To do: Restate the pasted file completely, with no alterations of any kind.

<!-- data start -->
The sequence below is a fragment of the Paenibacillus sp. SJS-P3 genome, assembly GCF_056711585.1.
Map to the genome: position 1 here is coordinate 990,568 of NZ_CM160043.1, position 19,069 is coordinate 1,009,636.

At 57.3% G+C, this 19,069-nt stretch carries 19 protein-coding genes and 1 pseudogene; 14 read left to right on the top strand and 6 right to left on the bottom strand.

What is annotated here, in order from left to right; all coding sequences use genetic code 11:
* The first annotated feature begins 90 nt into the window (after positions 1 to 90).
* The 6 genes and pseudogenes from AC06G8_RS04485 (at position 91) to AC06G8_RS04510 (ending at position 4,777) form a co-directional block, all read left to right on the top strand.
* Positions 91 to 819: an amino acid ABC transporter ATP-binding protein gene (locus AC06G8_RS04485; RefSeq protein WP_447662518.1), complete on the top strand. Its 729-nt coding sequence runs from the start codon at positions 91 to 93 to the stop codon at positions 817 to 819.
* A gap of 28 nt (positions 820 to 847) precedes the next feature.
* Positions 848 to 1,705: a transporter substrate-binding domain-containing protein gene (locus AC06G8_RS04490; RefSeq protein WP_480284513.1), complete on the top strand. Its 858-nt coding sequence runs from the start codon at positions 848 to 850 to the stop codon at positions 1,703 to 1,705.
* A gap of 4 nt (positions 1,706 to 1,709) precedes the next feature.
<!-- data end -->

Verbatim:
The sequence below is a fragment of the Paenibacillus sp. SJS-P3 genome, assembly GCF_056711585.1.
Map to the genome: position 1 here is coordinate 990,568 of NZ_CM160043.1, position 19,069 is coordinate 1,009,636.

At 57.3% G+C, this 19,069-nt stretch carries 19 protein-coding genes and 1 pseudogene; 14 read left to right on the top strand and 6 right to left on the bottom strand.

What is annotated here, in order from left to right; all coding sequences use genetic code 11:
* The first annotated feature begins 90 nt into the window (after positions 1 to 90).
* The 6 genes and pseudogenes from AC06G8_RS04485 (at position 91) to AC06G8_RS04510 (ending at position 4,777) form a co-directional block, all read left to right on the top strand.
* Positions 91 to 819: an amino acid ABC transporter ATP-binding protein gene (locus AC06G8_RS04485; RefSeq protein WP_447662518.1), complete on the top strand. Its 729-nt coding sequence runs from the start codon at positions 91 to 93 to the stop codon at positions 817 to 819.
* A gap of 28 nt (positions 820 to 847) precedes the next feature.
* Positions 848 to 1,705: a transporter substrate-binding domain-containing protein gene (locus AC06G8_RS04490; RefSeq protein WP_480284513.1), complete on the top strand. Its 858-nt coding sequence runs from the start codon at positions 848 to 850 to the stop codon at positions 1,703 to 1,705.
* A gap of 4 nt (positions 1,706 to 1,709) precedes the next feature.